skip to main content

DOE PAGESDOE PAGES

Title: Conversion of Nuclear Waste to Molten Glass: Cold-Cap Reactions in Crucible Tests

The feed-to-glass conversion, which comprises complex chemical reactions and phase transitions, occurs in the cold cap during nuclear waste vitrification. Here, to investigate the conversion process, we analyzed heat-treated samples of a simulated high-level waste feed using X-ray diffraction, electron probe microanalysis, leaching tests, and residual anion analysis. Feed dehydration, gas evolution, and borate phase formation occurred at temperatures below 700°C before the emerging glass-forming melt was completely connected. Above 700°C, intermediate aluminosilicate phases and quartz particles gradually dissolved in the continuous borosilicate melt, which expanded with transient foam. Finally, knowledge of the chemistry and physics of feed-to-glass conversion will help us control the conversion path by changing the melter feed makeup to maximize the glass production rate.
Authors:
ORCiD logo [1] ;  [1] ;  [1] ;  [1] ;  [1] ;  [1] ;  [2]
  1. Pacific Northwest National Lab. (PNNL), Richland, WA (United States)
  2. U.S. Department of Energy, Office of River Protection, Richland, WA (United States)
Publication Date:
Report Number(s):
PNNL-SA-115889
Journal ID: ISSN 0002-7820
Grant/Contract Number:
AC05-76RL01830
Type:
Accepted Manuscript
Journal Name:
Journal of the American Ceramic Society
Additional Journal Information:
Journal Volume: 99; Journal Issue: 9; Journal ID: ISSN 0002-7820
Publisher:
American Ceramic Society
Research Org:
Pacific Northwest National Lab. (PNNL), Richland, WA (United States)
Sponsoring Org:
USDOE
Country of Publication:
United States
Language:
English
Subject:
12 MANAGEMENT OF RADIOACTIVE AND NON-RADIOACTIVE WASTES FROM NUCLEAR FACILITIES; nuclear waste; glass; reaction path
OSTI Identifier:
1341439

Xu, Kai, Hrma, Pavel, Rice, Jarrett A., Schweiger, Michael J., Riley, Brian J., Overman, Nicole R., and Kruger, Albert A.. Conversion of Nuclear Waste to Molten Glass: Cold-Cap Reactions in Crucible Tests. United States: N. p., Web. doi:10.1111/jace.14310.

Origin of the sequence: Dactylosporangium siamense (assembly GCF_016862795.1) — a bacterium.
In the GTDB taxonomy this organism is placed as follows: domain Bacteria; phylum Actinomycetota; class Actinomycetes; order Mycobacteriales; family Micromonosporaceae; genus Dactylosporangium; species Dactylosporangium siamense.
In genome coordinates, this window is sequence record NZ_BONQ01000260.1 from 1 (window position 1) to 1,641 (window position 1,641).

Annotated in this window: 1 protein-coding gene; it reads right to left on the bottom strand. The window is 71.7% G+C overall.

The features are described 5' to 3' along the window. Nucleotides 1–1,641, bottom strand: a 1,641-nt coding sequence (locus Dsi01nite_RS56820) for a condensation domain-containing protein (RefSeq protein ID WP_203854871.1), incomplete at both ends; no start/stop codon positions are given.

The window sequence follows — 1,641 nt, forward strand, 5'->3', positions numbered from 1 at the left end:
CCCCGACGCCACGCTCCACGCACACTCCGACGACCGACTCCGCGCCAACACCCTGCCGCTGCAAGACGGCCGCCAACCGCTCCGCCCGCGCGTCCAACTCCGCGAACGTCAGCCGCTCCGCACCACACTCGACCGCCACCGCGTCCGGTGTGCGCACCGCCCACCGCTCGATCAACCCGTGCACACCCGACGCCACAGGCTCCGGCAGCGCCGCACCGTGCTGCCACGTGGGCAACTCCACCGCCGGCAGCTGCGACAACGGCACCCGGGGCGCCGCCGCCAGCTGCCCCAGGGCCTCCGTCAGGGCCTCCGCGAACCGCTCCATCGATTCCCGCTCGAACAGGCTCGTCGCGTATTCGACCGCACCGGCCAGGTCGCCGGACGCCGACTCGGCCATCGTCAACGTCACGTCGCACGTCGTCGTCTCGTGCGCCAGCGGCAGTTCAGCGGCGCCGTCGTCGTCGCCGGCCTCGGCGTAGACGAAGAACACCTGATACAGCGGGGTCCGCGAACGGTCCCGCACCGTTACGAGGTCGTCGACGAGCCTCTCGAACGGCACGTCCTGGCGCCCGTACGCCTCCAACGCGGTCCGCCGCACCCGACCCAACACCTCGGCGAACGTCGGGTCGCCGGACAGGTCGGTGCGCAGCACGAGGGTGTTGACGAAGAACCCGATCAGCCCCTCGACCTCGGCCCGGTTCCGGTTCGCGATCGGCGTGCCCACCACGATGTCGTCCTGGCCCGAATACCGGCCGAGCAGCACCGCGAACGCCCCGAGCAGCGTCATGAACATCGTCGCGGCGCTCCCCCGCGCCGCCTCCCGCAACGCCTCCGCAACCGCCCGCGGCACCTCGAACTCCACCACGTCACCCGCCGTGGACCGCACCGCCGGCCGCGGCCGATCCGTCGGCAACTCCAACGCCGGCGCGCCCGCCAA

Xu, Kai, Hrma, Pavel, Rice, Jarrett A., Schweiger, Michael J., Riley, Brian J., Overman, Nicole R., & Kruger, Albert A.. Conversion of Nuclear Waste to Molten Glass: Cold-Cap Reactions in Crucible Tests. United States. doi:10.1111/jace.14310.
Xu, Kai, Hrma, Pavel, Rice, Jarrett A., Schweiger, Michael J., Riley, Brian J., Overman, Nicole R., and Kruger, Albert A.. 2016. "Conversion of Nuclear Waste to Molten Glass: Cold-Cap Reactions in Crucible Tests". United States. doi:10.1111/jace.14310. https://www.osti.gov/servlets/purl/1341439.
@article{osti_1341439,
title = {Conversion of Nuclear Waste to Molten Glass: Cold-Cap Reactions in Crucible Tests},
author = {Xu, Kai and Hrma, Pavel and Rice, Jarrett A. and Schweiger, Michael J. and Riley, Brian J. and Overman, Nicole R. and Kruger, Albert A.},
abstractNote = {The feed-to-glass conversion, which comprises complex chemical reactions and phase transitions, occurs in the cold cap during nuclear waste vitrification. Here, to investigate the conversion process, we analyzed heat-treated samples of a simulated high-level waste feed using X-ray diffraction, electron probe microanalysis, leaching tests, and residual anion analysis. Feed dehydration, gas evolution, and borate phase formation occurred at temperatures below 700°C before the emerging glass-forming melt was completely connected. Above 700°C, intermediate aluminosilicate phases and quartz particles gradually dissolved in the continuous borosilicate melt, which expanded with transient foam. Finally, knowledge of the chemistry and physics of feed-to-glass conversion will help us control the conversion path by changing the melter feed makeup to maximize the glass production rate.},
doi = {10.1111/jace.14310},
journal = {Journal of the American Ceramic Society},
number = 9,
volume = 99,
place = {United States},
year = {2016},
month = {5}
}